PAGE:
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Spring SAVY 2017, Day 4- No Quick Fix

Posted by on Tuesday, February 21, 2017 in Grade 3, Grade 4, SAVY.

Wow, we’re already past the halfway mark and my class is making great progress towards understanding their own body systems and keeping them healthy. This past week, we focused on understanding and comparing two factors that influence disease: genetics and our environment. We started off this class with a quick exercise making my students decide whether genetics or the environment influenced different diseases such as: phenylketonuria, diabetes, or cancer. I was impressed by the range of opinions the class had on these different diseases. It was certainly made clear that on more complex diseases, both factors can play a role.

After introducing genetic diseases and genetic testing, the class learned a little about how genetic testing is performed by extracting DNA from strawberries. It’s amazing how much DNA you can extract from a single strawberry and, currently, we get our DNA tested from a single cheek swab. With our extractions completed, we looked at the current DIY genetic testing kits that are available online such as: Ancestry, 23andMe, and National Geographic. You can even sequence your fecal bacteria to understand the health of your gut. But, with many of these services, there are issues on the impacts of having these tests available. We discussed in small groups the limitations of these tests, particularly disease risk assessment, and the outcomes of potentially getting bad news.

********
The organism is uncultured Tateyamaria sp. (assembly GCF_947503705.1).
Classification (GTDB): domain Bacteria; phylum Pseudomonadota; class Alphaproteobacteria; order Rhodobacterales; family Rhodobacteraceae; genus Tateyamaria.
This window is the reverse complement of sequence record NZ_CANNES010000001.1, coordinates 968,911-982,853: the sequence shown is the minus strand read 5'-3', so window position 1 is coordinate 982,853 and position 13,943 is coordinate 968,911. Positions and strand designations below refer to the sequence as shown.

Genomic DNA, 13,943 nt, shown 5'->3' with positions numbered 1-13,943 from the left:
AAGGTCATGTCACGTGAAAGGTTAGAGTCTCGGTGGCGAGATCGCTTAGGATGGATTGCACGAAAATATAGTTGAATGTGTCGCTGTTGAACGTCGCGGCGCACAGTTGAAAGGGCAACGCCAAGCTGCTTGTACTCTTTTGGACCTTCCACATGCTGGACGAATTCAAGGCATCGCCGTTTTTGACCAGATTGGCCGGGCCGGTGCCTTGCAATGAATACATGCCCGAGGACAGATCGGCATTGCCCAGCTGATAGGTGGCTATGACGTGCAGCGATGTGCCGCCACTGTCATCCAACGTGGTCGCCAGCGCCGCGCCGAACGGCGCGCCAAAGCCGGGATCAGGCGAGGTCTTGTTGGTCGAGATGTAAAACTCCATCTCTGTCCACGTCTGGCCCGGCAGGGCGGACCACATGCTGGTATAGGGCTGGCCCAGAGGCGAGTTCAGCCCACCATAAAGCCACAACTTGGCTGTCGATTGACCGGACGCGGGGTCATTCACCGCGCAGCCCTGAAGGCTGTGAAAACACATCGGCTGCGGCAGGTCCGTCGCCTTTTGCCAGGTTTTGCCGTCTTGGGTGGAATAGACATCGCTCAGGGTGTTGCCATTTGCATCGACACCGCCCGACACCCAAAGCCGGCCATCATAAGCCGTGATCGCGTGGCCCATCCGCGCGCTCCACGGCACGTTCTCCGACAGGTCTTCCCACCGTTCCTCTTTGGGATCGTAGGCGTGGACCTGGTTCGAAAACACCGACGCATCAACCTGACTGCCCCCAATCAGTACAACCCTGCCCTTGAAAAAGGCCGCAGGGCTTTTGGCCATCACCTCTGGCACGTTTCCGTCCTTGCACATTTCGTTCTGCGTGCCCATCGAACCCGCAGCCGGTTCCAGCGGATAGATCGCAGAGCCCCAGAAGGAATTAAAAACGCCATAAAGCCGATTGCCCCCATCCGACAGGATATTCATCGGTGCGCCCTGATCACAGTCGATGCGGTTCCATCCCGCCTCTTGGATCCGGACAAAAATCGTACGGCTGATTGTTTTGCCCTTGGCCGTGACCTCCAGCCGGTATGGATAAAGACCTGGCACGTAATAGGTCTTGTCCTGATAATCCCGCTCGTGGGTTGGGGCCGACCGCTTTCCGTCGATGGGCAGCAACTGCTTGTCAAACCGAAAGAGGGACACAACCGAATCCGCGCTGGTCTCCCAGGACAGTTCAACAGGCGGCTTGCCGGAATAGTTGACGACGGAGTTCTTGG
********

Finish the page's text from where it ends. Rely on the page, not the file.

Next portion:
Finally, we finished up the class dealing with environmentally acquired diseases. First, the class broke up into groups to set up their own experiments with agar plates to test how bacteria and potential pathogens can spread to us through the environment. We will find out the results of the experiment next week when I bring back the incubated plates, I can already say that some of the surfaces they swabbed are loaded with microbes. Next, to present examples of the contagiousness of disease and the importance of how they spread, we played a card game I made called “Epidemic”. By exchanging playing cards, the class hoped that the pathogen (Ace card) didn’t spread to them.

I can’t wait to see the class experiment results this upcoming week!

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